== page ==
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Hugo Nominees 2016: The Fifth Season by N.K. Jemisin

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Much of history is unwritten. Remember this.

According to the official summary, The Fifth Season is about a woman searching for her daughter in a post-apocalyptic world. Technically, that’s true. But it doesn’t really capture the essence of the book.

The Fifth Season is set in a world that faces apocalyptic geological events, called Fifth Seasons, fairly frequently. Everything in society is built around preventing a Season, if they possibly can, or else surviving one if it comes along. The world also has magic users, called Orogenes, who are feared and hated for their ability to control the forces of the earth — or to kill people, if they use their power untrained. They work to prevent earthquakes, volcanic eruptions and other potentially Season-causing catastrophes, but society despises them none-the-less.

The novel has three orogene protagonists. There’s a young girl, Damaya, whose parents just discovered she is an orogene. There’s a young woman, Syenite, who is trying to climb to the top of the orogene ranks and has just been sent on a seemingly run-of-the-mill mission with her new mentor. And there’s Essen, a middle-aged woman living in hiding whose husband just murdered her son and kidnapped her daughter after realizing that they were orogenes.

The first thing to note is that NK Jemisin has an amazing writing style. It’s vivid and engaging, and often invokes a sense of oral storytelling, reflecting the story’s preoccupation with the problems of recorded history and lore. She writes in third person for Damaya and Syenite, but uses second person for Essen, forcing the reader to meld with her character. This doesn’t mean that Essen lacks personality — far from it — but it pulls the reader 100% into her perspective, which is especially powerful considering how atypical Essen is as a fantasy protagonist. She’s a dark-skinned middle-aged woman, and the reader cannot escape empathizing with her.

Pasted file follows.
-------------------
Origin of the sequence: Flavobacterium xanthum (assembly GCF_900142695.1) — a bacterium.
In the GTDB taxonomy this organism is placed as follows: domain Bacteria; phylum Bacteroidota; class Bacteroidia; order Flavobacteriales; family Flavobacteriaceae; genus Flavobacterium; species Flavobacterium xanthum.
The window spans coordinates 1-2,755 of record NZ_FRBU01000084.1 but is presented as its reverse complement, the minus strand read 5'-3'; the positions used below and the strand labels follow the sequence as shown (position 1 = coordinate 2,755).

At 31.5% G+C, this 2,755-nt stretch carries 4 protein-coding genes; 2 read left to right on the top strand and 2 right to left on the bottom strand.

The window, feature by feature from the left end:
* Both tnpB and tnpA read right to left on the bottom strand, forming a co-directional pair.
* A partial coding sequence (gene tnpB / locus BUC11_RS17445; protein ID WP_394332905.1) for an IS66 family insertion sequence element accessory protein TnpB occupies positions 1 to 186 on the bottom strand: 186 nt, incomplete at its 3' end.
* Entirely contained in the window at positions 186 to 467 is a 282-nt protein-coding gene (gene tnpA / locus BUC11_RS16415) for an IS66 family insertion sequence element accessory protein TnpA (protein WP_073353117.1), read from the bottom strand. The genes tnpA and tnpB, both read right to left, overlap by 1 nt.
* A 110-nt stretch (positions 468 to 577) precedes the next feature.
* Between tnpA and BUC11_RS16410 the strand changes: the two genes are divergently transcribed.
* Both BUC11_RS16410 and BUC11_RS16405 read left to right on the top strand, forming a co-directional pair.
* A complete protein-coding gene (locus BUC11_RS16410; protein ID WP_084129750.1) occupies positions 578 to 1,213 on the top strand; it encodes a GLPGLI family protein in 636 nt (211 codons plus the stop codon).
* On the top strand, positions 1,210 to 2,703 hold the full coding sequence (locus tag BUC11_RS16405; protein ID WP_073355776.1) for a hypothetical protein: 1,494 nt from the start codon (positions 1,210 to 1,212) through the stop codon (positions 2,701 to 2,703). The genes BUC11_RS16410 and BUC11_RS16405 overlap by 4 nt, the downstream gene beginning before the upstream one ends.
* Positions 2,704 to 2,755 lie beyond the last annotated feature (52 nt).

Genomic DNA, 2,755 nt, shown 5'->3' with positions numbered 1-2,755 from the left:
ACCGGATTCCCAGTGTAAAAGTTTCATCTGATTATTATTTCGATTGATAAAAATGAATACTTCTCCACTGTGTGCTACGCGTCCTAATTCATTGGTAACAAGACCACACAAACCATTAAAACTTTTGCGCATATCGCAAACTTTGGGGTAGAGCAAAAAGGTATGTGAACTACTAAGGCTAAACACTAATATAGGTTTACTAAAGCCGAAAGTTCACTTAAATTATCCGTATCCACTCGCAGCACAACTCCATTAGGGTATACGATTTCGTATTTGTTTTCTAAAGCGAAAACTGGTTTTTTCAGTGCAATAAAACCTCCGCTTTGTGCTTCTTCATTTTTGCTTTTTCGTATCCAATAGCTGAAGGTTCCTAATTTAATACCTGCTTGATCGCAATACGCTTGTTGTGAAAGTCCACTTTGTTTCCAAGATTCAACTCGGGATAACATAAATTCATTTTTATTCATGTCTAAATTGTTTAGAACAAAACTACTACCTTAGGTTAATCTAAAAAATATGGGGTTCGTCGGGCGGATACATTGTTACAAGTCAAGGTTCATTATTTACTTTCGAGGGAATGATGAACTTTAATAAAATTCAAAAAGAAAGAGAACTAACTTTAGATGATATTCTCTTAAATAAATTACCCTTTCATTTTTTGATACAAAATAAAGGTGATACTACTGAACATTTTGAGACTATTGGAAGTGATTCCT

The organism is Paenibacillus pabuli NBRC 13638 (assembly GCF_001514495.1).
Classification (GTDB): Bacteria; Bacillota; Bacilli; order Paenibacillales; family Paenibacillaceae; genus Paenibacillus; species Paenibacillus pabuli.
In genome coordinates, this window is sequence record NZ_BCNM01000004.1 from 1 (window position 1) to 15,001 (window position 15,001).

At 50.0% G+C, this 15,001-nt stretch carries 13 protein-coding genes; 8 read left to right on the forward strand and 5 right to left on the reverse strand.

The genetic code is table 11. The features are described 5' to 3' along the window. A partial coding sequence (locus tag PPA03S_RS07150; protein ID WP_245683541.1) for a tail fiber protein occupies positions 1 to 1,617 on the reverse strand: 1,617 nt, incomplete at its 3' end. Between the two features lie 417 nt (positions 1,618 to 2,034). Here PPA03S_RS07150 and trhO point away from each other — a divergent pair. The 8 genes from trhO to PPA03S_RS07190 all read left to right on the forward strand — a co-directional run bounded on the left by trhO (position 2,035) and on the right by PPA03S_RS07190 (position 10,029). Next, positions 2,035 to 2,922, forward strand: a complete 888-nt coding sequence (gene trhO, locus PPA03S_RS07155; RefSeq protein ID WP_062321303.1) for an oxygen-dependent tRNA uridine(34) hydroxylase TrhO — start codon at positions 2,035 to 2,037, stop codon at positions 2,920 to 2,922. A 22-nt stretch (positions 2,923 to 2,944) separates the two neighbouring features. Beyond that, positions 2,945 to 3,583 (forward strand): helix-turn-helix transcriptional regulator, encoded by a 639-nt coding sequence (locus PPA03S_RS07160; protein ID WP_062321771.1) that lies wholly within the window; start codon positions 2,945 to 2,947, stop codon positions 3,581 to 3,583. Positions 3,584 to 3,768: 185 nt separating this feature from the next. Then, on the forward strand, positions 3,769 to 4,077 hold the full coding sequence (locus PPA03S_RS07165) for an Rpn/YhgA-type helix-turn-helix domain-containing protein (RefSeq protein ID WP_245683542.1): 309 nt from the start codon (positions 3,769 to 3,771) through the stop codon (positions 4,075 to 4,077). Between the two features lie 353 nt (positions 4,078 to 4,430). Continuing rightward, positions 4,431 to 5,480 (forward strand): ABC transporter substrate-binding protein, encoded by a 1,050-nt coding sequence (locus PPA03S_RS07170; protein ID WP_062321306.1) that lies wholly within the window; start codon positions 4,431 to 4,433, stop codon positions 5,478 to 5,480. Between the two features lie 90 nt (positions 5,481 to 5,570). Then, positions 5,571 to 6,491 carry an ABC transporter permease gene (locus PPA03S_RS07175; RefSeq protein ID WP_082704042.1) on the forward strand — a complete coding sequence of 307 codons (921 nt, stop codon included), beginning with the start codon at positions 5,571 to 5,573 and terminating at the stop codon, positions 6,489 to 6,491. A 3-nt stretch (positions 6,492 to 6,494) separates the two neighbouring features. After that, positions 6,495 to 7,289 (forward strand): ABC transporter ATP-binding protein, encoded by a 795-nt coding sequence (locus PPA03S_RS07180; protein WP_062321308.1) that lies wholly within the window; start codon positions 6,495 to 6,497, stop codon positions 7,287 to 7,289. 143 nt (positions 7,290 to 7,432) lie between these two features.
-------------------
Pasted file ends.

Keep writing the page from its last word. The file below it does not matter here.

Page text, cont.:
The Fifth Season is also the sort of book that you feel like you’re unravelling as you go along, trying to figure out how all the pieces fit together. When are the three protagonists’ stories happening, relative to each other? How are their stories connected? The novel opens with a figure choosing to destroy the world, but who is it, why did they want to do that, how did they do it? What is this world we’re thrown into, and how does it work? It’s the sort of novel that you want to start rereading the moment you finish it, just to see all the things you missed and how it all fit together.

Sometimes, though, the book feels more like a puzzle than a story. Each protagonist has their own plotline, but most of my engagement with the book came from trying to figure out all of its secrets and see how the different stories all fit together. It does deliver on most of these promises, but it causes a slight problem in pacing. I figured out the answers to most of the puzzles at just the right time, usually maybe one chapter ahead of when it was confirmed, so that element of pacing was good, but sometimes I found myself wondering how the random plot threads were connected to the main story of the apocalypse. SPOILERS (highlight to read): Of course, the revelation that all three protagonists are the same person explains some of this, but doesn’t really fix the reading experience itself. I wondered how life on a pirate island was connected to the apocalypse, for example, and it wasn’t, really, beyond the impact it had on Essen and Alabaster. It made me lose some of my engagement with the novel toward the end.